Black and white visual stimulation cards for babies are widely available -- you can choose from an assortment of faces, animals and patterns such as squares, circles, stars and snowflakes. But you might wonder if there's any value in holding a flash card in front of a tiny baby. HealthyChildren.org, a website from the American Academy of Pediatrics, says that, while baby is able to see some color soon after birth, he prefers to look at bold patterns in strongly contrasting colors or in black and white.
Your baby's cognitive growth is connected to her five senses. Because vision is one of the least developed senses at birth, AskDrSears.com notes that visual input in baby's first few months may have the most profound effect on her maturing nervous system. At birth, the nerve cells in your baby's brain are not well developed. In her first week, your baby can't see much -- things look gray and indistinct. As baby grows and her brain receives input from her senses, the nerve cells begin to multiply and make connections. This makes visual stimulation crucial to her development.
According to AskDrSears.com, the best way to stimulate a baby's vision is by using black and white stripes or light and dark contrasting colors. At birth, a baby's retina -- the back layer of the eye that detects light -- isn't completely developed. A newborn retina detects only strong contrasts between light and dark or black and white. Shades of pastel may appear to your infant as one shade blended together. Black and white images register strongly on a baby's retina and send the most significant visual signals to his brain. Stronger signals increase brain growth and accelerate visual development. Hold a black and white flash card in front of your little one and watch his eyes light up.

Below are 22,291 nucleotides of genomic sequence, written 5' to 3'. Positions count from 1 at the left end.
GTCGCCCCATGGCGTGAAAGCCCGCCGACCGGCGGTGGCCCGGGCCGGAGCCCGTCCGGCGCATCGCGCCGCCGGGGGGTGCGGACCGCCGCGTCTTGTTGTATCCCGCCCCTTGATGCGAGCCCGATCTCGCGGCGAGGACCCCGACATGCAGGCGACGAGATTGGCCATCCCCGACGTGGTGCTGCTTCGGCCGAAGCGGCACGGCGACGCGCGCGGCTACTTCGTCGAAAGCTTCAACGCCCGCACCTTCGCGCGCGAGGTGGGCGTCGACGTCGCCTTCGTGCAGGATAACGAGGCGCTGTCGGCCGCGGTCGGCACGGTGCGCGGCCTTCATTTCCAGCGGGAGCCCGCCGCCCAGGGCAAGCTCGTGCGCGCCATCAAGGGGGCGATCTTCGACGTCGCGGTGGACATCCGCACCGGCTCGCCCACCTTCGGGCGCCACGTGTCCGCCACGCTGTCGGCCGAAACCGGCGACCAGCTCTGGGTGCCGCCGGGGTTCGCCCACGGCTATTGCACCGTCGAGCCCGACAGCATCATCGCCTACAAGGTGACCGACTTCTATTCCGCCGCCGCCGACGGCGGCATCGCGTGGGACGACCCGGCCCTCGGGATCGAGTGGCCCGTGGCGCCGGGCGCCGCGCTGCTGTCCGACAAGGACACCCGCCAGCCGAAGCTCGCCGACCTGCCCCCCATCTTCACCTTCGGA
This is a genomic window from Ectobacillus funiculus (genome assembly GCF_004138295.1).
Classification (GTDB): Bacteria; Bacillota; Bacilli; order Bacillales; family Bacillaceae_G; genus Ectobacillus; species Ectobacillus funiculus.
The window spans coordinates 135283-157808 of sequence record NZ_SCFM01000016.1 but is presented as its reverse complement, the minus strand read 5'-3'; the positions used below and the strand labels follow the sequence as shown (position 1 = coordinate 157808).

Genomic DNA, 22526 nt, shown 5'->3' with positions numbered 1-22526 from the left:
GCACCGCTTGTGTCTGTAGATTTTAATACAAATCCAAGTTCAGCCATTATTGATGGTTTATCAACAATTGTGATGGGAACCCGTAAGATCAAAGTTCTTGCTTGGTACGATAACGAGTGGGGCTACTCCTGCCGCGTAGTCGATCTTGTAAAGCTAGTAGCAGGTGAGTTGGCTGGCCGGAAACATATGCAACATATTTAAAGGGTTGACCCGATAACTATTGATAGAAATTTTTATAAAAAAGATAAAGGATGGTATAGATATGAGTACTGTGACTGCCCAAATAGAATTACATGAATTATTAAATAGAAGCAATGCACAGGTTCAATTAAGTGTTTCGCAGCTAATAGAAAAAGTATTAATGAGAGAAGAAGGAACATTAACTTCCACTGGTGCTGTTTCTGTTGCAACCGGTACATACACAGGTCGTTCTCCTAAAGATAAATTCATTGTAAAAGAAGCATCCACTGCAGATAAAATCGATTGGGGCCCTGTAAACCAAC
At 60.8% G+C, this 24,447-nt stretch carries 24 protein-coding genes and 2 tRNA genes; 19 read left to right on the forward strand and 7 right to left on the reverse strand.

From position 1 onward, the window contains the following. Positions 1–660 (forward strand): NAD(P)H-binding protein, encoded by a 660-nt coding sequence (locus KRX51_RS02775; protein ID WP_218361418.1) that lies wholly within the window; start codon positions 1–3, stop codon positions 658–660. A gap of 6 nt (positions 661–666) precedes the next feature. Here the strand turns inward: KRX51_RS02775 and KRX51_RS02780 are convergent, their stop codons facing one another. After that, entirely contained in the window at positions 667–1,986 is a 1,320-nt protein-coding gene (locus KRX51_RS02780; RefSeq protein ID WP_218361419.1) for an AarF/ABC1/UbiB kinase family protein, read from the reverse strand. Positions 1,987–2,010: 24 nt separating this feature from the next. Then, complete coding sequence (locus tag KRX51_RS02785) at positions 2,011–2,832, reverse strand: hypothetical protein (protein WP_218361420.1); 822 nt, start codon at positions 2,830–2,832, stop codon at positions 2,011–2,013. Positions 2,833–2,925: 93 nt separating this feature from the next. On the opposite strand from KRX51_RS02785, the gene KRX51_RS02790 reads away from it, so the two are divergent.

A baby’s vision goes through many changes in her first month. While she was born with peripheral vision, she is just beginning to acquire the ability to focus closely on a single point in the center of her field of vision. She will prefer to look at objects held about 8 to 15 inches in front of her. Try holding the black and white cards at various distances to see what most interests your baby. As she grows, experiment with slowly moving the patterned cards up and down or side to side in front of her. At first she may only follow large, slowly moving objects, but she'll progress to following smaller, faster movements.
As your baby's eyesight develops, he will begin to look around for more stimulating items. According to HealthyChildren.org, at one month baby prefers simple patterns with straight lines, such as checks or big stripes. By three months, he’ll be more interested in circular patterns, such as spirals and bull’s-eyes. Cards with curved, black and white faces on them will appeal to him at this time. By about four months old, your baby will respond to the full spectrum of colors and shades.
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